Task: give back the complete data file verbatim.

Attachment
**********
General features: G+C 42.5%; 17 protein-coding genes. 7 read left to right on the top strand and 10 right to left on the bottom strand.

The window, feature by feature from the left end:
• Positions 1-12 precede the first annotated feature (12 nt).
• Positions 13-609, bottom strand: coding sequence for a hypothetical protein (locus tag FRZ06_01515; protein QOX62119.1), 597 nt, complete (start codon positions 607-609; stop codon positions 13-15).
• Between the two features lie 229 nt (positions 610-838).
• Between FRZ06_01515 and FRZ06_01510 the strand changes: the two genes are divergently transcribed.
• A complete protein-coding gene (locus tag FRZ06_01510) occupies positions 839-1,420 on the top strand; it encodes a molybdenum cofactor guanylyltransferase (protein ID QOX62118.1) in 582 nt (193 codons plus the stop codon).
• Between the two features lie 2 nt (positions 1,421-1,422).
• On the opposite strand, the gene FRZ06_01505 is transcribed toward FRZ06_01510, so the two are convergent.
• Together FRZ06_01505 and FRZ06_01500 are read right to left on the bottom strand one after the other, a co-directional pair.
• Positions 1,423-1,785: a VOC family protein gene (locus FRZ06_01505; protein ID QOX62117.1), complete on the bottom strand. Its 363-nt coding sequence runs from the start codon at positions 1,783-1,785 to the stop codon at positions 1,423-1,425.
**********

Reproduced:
General features: G+C 42.5%; 17 protein-coding genes. 7 read left to right on the top strand and 10 right to left on the bottom strand.

The window, feature by feature from the left end:
• Positions 1-12 precede the first annotated feature (12 nt).
• Positions 13-609, bottom strand: coding sequence for a hypothetical protein (locus tag FRZ06_01515; protein QOX62119.1), 597 nt, complete (start codon positions 607-609; stop codon positions 13-15).
• Between the two features lie 229 nt (positions 610-838).
• Between FRZ06_01515 and FRZ06_01510 the strand changes: the two genes are divergently transcribed.
• A complete protein-coding gene (locus tag FRZ06_01510) occupies positions 839-1,420 on the top strand; it encodes a molybdenum cofactor guanylyltransferase (protein ID QOX62118.1) in 582 nt (193 codons plus the stop codon).
• Between the two features lie 2 nt (positions 1,421-1,422).
• On the opposite strand, the gene FRZ06_01505 is transcribed toward FRZ06_01510, so the two are convergent.
• Together FRZ06_01505 and FRZ06_01500 are read right to left on the bottom strand one after the other, a co-directional pair.
• Positions 1,423-1,785: a VOC family protein gene (locus FRZ06_01505; protein ID QOX62117.1), complete on the bottom strand. Its 363-nt coding sequence runs from the start codon at positions 1,783-1,785 to the stop codon at positions 1,423-1,425.